Certainly no one wants to have a tooth removed, but sometimes a dental extraction becomes necessary for the overall health of the mouth.
Reasons for a tooth extraction
There are two types of tooth extractions. Both require the administration of anesthesia to minimize pain and discomfort. A simple extraction is performed when the tooth is visible above the gum line and the dentist can remove it using forceps. A surgical extraction is performed when the problem lies deeper within the gum line, and the gum tissue and/or bone must be removed in order to access the tooth. After the tooth and surrounding areas have been numbed with a local anesthetic, an incision is made into the gum tissue to reveal the tooth. It is then gripped and loosened by being pulled back and forth. It may be necessary to break the tooth into smaller pieces if it is too firmly lodged in place before it can be removed. Sutures may be used to close the area. If they are placed, they are usually soluble sutures, which dissolve over time.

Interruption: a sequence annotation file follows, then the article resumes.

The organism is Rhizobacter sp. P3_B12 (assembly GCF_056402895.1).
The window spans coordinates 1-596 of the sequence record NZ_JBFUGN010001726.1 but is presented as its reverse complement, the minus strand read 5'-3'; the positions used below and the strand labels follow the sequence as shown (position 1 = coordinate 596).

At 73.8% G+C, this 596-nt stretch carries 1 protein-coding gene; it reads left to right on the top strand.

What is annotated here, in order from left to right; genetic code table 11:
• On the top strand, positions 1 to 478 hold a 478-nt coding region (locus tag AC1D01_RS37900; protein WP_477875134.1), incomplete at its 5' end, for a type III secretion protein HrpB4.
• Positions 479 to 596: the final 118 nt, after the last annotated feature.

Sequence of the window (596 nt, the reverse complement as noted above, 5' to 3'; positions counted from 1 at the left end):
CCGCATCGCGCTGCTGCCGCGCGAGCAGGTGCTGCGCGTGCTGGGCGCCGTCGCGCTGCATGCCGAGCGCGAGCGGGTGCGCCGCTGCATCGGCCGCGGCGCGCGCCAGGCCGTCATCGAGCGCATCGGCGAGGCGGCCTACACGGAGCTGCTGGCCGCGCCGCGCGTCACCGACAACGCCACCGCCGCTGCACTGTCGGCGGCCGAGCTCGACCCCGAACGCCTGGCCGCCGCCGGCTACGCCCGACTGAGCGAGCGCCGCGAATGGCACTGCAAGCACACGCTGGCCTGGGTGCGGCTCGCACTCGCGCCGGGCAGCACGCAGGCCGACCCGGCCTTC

After the procedure, the affected area will need to be treated with care as there may still be bleeding. The dentist may prescribe medications to help deal with any pain or swelling, which should be taken as directed. Specific instructions on cleaning and eating will also be provided. The treated area should heal within one to two weeks.